He established boat design and building businesses in the south of England. He designed many of the significant classes of boats around today, including the planing International 14, the Foxhound, the Foxcub and Super Foxcub, the Flying Fifteen, the Flying Ten, the National 12, the National 18, the Albacore, the Firefly, the Javelin, the Pegasus Dinghy, the Jollyboat and the Day Sailer.[5] Many of his designs exploited the wartime developments of moulded plywood, extruded aluminium, Tufnol etc.[7][8]

In addition to dinghies, he designed several keelboats all loosely based on the same concept as the flying fifteen, with separate fin keel and rudder. They were very lightweight compared with other boats of the era. Huff of Arklow for Douglas Heard was 30'-0" on the waterline and Flying Fox for Fred Brownlee was 35'-0" waterline length.[9][8]

Uffa Fox designed the Britannia rowboat, used by John Fairfax for the first solo-rowing expedition across the Atlantic Ocean in 1969.[10][8] The Britannia was described as "the Rolls-Royce of rowboats, made of mahogany." It was self-righting, self-bailing and partly covered.[10] He also designed Britannia II, used by Fairfax and Sylvia Cook to row across the Pacific Ocean in 1971 through 1972.[2]


  1. ^ a b "Uffa Fox Biography". Uffafox.com. Archived from the original on 3 March 2016. Retrieved 29 December 2021.
  2. ^ a b c "Uffa Fox: Boat designer and much more". Island Life Magazine. 1 August 2016. Retrieved 16 January 2022.{{cite web}}: CS1 maint: url-status (link)
  3. ^ Hannam, John (12 August 2021). "100 Years Since Uffa Fox's 'Foolhardy Journey' From Cowes". Beacon. Isle of Wight. Archived from the original on 6 October 2021. Retrieved 6 October 2021.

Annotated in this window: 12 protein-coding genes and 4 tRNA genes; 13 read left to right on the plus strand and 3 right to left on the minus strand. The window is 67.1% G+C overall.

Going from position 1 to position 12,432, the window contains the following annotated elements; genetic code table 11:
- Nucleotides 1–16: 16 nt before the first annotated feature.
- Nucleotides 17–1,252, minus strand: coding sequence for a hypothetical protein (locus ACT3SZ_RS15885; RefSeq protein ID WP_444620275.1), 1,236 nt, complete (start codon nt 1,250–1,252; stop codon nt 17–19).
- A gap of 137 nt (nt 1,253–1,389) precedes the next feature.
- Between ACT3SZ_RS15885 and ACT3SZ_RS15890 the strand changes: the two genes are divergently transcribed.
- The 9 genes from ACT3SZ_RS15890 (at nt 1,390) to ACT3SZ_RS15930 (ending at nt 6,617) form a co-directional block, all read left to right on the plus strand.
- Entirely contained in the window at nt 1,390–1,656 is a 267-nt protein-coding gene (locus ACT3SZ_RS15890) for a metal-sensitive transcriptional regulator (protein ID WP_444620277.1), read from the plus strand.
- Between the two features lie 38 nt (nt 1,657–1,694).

4. ^ Majendie, Matt (10 January 2014). "Cricketers at sea: The world's most pointless sporting contest?". CNN. Archived from the original on 5 January 2015. Retrieved 4 January 2015. It is quintessentially English, a land to have spawned more than its fair share of sporting eccentricities. On the surface of it, this match is supremely pointless – and actually, that remains the same even if you dig below the surface.
  5. ^ a b c "Uffa Fox is dead; yacht designer". The New York Times. 27 October 1972. p. 44. Archived from the original on 10 April 2021. Retrieved 10 April 2021.
  6. ^ "Uffa Fox 1898-1972". Isle of Wight Hidden Heroes. 18 January 2018. Archived from the original on 10 April 2021. Retrieved 10 April 2021.
  7. ^ a b c d "Uffa Fox". Classic Boat Museum. 2017. Retrieved 15 January 2022.{{cite web}}: CS1 maint: url-status (link)
  8. ^ a b c d Pickthall, Barry (16 August 2022). "Uffa Fox: reflections on a great sailing character, by Barry Pickthall". Classic Boat Magazine. Retrieved 15 March 2023.
  9. ^ "Huff of Arklow". Archived from the original on 29 October 2013. Retrieved 26 October 2013.
  10. ^ a b Fox, Margalit (18 February 2012). "John Fairfax, Who Rowed Across Oceans, Dies at 74". The New York Times. Archived from the original on 23 May 2015. Retrieved 22 May 2015.